Share Email Print

Proceedings Paper

Gaze control for an active camera system by modeling human pursuit eye movements
Author(s): Sebastian Toelg
Format Member Price Non-Member Price
PDF $17.00 $21.00

Paper Abstract

The ability to stabilize the image of one moving object in the presence of others by active movements of the visual sensor is an essential task for biological systems, as well as for autonomous mobile robots. An algorithm is presented that evaluates the necessary movements from acquired visual data and controls an active camera system (ACS) in a feedback loop. No a priori assumptions about the visual scene and objects are needed. The algorithm is based on functional models of human pursuit eye movements and is to a large extent influenced by structural principles of neural information processing. An intrinsic object definition based on the homogeneity of the optical flow field of relevant objects, i.e., moving mainly fronto- parallel, is used. Velocity and spatial information are processed in separate pathways, resulting in either smooth or saccadic sensor movements. The program generates a dynamic shape model of the moving object and focuses its attention to regions where the object is expected. The system proved to behave in a stable manner under real-time conditions in complex natural environments and manages general object motion. In addition it exhibits several interesting abilities well-known from psychophysics like: catch-up saccades, grouping due to coherent motion, and optokinetic nystagmus.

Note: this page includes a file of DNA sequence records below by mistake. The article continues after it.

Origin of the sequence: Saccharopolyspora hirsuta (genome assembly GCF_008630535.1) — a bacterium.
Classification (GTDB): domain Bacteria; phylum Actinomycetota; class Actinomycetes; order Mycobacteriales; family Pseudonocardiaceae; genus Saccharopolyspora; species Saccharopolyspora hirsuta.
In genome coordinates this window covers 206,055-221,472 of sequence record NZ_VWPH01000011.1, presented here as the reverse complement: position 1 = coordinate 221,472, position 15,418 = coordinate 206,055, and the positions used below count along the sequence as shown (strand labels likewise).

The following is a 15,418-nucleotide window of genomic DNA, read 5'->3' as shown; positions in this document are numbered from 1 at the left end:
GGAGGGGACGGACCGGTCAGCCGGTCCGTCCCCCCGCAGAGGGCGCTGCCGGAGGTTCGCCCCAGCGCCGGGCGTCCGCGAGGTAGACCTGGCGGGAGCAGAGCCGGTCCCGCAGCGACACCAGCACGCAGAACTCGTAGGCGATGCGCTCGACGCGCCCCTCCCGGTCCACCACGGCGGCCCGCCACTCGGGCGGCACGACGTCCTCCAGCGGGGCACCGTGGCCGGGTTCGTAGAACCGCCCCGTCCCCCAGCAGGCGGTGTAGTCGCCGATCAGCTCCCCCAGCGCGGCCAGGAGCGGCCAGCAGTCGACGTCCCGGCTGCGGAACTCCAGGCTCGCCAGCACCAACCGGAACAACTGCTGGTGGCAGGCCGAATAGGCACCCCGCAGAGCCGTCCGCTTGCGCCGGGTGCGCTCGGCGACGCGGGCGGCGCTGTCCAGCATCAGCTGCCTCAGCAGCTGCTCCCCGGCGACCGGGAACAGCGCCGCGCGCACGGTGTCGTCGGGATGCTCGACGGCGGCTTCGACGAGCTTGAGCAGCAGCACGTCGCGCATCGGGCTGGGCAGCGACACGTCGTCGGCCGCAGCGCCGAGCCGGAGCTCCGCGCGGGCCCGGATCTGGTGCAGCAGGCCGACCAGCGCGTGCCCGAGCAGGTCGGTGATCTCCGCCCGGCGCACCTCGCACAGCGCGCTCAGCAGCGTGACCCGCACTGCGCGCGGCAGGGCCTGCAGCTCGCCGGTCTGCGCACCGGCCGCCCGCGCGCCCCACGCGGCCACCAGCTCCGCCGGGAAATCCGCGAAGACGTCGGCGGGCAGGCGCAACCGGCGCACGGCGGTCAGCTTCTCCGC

Paper Details

Date Published: 1 November 1992
PDF: 14 pages
Proc. SPIE 1825, Intelligent Robots and Computer Vision XI: Algorithms, Techniques, and Active Vision, (1 November 1992); doi: 10.1117/12.131564
Show Author Affiliations
Sebastian Toelg, Ruhr Univ. (United States)

Published in SPIE Proceedings Vol. 1825:
Intelligent Robots and Computer Vision XI: Algorithms, Techniques, and Active Vision
David P. Casasent, Editor(s)

© SPIE. Terms of Use
Back to Top
Sign in to read the full article
Create a free SPIE account to get access to
premium articles and original research
Forgot your username?